Survance v. Healthcare Services Group, Inc.

Filing 17

Memorandum Opinion: The Court grants the parties' joint motion for final approval of settlement agreement (Doc. No. 16 ) and approves the settlement. This case is closed. Judge Sara Lioi on 10/29/2015. (P,J)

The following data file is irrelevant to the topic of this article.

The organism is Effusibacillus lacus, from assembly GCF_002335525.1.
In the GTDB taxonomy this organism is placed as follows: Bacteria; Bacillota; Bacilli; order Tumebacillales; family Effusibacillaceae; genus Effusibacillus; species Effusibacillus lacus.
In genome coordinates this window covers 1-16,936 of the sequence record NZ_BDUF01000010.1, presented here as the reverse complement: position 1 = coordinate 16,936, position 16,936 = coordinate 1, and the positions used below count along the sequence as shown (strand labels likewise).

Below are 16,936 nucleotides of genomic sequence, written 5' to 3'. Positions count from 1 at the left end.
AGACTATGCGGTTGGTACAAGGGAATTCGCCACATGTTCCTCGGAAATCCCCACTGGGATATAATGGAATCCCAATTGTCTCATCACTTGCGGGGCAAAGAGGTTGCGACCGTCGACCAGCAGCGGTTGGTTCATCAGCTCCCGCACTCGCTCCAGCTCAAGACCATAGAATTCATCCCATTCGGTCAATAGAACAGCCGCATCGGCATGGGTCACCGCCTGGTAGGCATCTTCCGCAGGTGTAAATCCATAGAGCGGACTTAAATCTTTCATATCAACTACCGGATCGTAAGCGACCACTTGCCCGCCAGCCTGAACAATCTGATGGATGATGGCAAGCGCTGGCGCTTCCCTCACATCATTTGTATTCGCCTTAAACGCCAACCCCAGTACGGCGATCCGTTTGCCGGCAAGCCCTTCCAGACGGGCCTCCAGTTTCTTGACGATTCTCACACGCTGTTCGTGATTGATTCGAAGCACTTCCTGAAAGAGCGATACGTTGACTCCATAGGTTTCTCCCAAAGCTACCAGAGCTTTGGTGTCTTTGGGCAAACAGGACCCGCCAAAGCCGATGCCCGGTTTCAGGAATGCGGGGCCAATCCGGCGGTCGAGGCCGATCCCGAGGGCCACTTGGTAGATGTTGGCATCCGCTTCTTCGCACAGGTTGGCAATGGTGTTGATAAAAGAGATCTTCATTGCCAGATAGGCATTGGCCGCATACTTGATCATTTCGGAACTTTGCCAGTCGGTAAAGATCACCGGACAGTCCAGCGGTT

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UNITED STATES DISTRICT COURT NORTHERN DISTRICT OF OHIO EASTERN DIVISION MARK SURVANCE, PLAINTIFF, vs. HEALTHCARE SERVICES GROUP, INC., DEFENDANT. ) ) ) ) ) ) ) ) ) ) ) ) CASE NO. 5:15CV1233 JUDGE SARA LIOI MEMORANDUM OPINION This matter is before the Court on the parties’ Joint Motion for Final Approval of Settlement Agreement, which seeks the Court’s approval of a settlement agreement resolving the plaintiff’s claims filed under the Fair Labor Standard Act (“FLSA”), 29 U.S.C. §§ 201, et seq. and state law. (Doc. No. 16.) For the reasons that follow, the settlement is approved and the parties’ joint motion is granted. I. BACKGROUND In this action, filed June 19, 2015, plaintiff Mark Survance (“plaintiff” or “Survance”) sought to recover wages alleged to have been earned by him and owed to him by his former employer, defendant Healthcare Services Group, Inc. (“defendant” or “HSG”). (Doc. No. 1 (Complaint [“Compl.”]) ¶¶ 19, 34, 44.) In its answer, defendant denied that plaintiff was entitled to any additional wages, and further denied that it violated the FLSA or state law. (Doc. No. 6 (Answer [“Ans.”]) ¶¶ 34, 44 .) On September 18, 2015, the Court conducted a telephonic Case Management Conference with counsel. (September 18, 2015 Minutes.) During the conference, the Court explored with counsel the possibility of settlement, and counsel agreed to continue informal settlement discussions without the Court's assistance. (Id.) On October 6, 2015, the parties filed a Joint Motion for Approval of Settlement Agreement, and appended a copy of the settlement agreement to the motion. (Doc. No. 16-2 (Settlement Agreement [“SA”]).) II. APPLICABLE LAW “Employees are guaranteed certain rights by the FLSA, and public policy requires that these rights not be compromised by settlement.” Crawford v. LexingtonFayette Urban Cnty Gov., Civil Action No. 06-299-JBC, 2008 WL 4724499, at *2 (E.D. Ky. Oct. 23, 2008). “The central purpose of the FLSA is to protect covered employees against labor conditions ‘detrimental to the maintenance of the minimum standard of living necessary for health, efficiency, and general well-being of workers.’” Id. (quoting 29 U.S.C. § 202). The provisions of the FLSA are mandatory and, except in two narrow circumstances, are generally not subject to bargaining, waiver, or modification by contract or settlement. See Brooklyn Sav. Bank v. O’Neil, 324 U.S. 697, 706, 65 S. Ct. 895, 89 L. Ed. 1296 (1945); Lynn’s Food Stores, Inc. v. United States, 679 F.2d 1350, 1352-53 (11th Cir. 1982). The first exception involves FLSA claims that are supervised by the Secretary of Labor pursuant to 29 U.S.C. § 216(c). Lynn’s Foods, Inc., 679 F.2d at 1533. The second exception, applicable here, encompasses instances in which federal 2 district courts approve settlement of suits brought in federal district court pursuant to § 16(b) of the FLSA. Id. In reviewing the settlement of a federal plaintiff’s FLSA claims, the district court must “‘ensure that the parties are not, via settlement of [the] claims, negotiating around the clear FLSA requirements of compensation for all hours worked, minimum wages, maximum hours, and overtime.’” Rotuna v. W. Customer Mgmt. Grp. LLC, No. 4:09CV1608, 2010 WL 2490989, *5 (N.D. Ohio June 15, 2010) (quoting Collins v. Sanderson Farms, Inc., 568 F. Supp. 2d 714, 719 (E.D. La. 2000) (further citation omitted)). The existence of a bona fide dispute serves as a guarantee that the parties have not manipulated the settlement process to permit the employer to avoid its obligations under the FLSA. Id. (citing Crawford, 2008 WL 4724499, at *3). The Court should also consider the following factors: the risk of fraud or collusion, the complexity, expense, and likely duration of the litigation, the amount of discovery completed, the likelihood of success on the merits, and the public interest in settlement. 1 Crawford, 2008 WL 4724499, at *3 (citing Int’l Union, United Auto., Aerospace, and Agr. Workers of Am. v. Gen. Motors Corp., 497 F.3d 615, 631 (6th Cir. 2007)). In addition, where the settlement agreement proposes an award of attorney’s fees, such fees must be reasonable. See generally Reed v. Rhodes, 179 F.3d 453, 471 (6th Cir. 1999) (citing Blum v. Stenson, 465 U.S. 886, 893, 104 S. Ct. 1541, 79 L. Ed. 2d 891 (1984)). 1 In class actions, of which this case is not, the court should also consider the opinion of class counsel and class representatives and the reaction of absent class members. Id. 3 III. ANALYSIS At the outset, the Court finds that the instant action presented bona fide disputes. Plaintiff maintained that he was promised a position “in which the majority of his time would be spent doing clerical operations (hiring, in-servicing, evaluations, quality control inspections, payroll, scheduling, all of the foregoing with minimal manual labor.).” (Compl. ¶ 13.) He further alleged that, in actuality, the majority of his work hours involved “non-administrative manual labor tasks.” (Id. ¶¶ 17, 19.) He also claimed that he routinely worked hours that were well in excess of forty (40) per week. (See id. ¶¶ 22-33.) According to plaintiff, defendant improperly classified his position as exempt, and, therefore, wrongfully deprived him of overtime pay. (Id. ¶ 34.) Finally, plaintiff accused defendant of spoliation of evidence. (Id. ¶ 62.) Defendant maintained that plaintiff’s duties were primarily managerial in nature and, therefore, he was properly classified as exempt and was not entitled to overtime pay. (Ans. ¶¶ 13, 41.) The parties also disputed the number of hours that plaintiff worked on behalf of defendant. Ultimately, defendant denied that it violated any provision of the FLSA or state wage and hour laws. (Id. ¶¶ 44, 54, 59.) The divergent views of the facts and the law presented bona fide disputes that, had the parties not reached settlement, would have necessitated resolution by the Court and/or a jury. Having reviewed the joint motion and the settlement agreement, the Court finds that the settlement represents a fair and reasonable resolution to bona fide disputes. Further, the Court notes that the settlement was the result of arms-length negotiations 4 between two parties that were represented by able counsel. As such, the Court finds no risk of fraud or collusion. Additionally, the Court finds that the award of attorney’s fees to plaintiff’s counsel is reasonable, taking into consideration the complexity of the case and the fact that a settlement was reached early in the litigation. While the Court is not in a position to assess the likelihood of success on the merits, as the case was in its early stages when settlement was reached, the Court finds that the other relevant factors weigh in favor of approving the settlement. For all of the foregoing reasons, the Court grants the parties’ joint motion and approves the settlement. This case is closed. IT IS SO ORDERED. Dated: October 29, 2015 HONORABLE SARA LIOI UNITED STATES DISTRICT JUDGE 5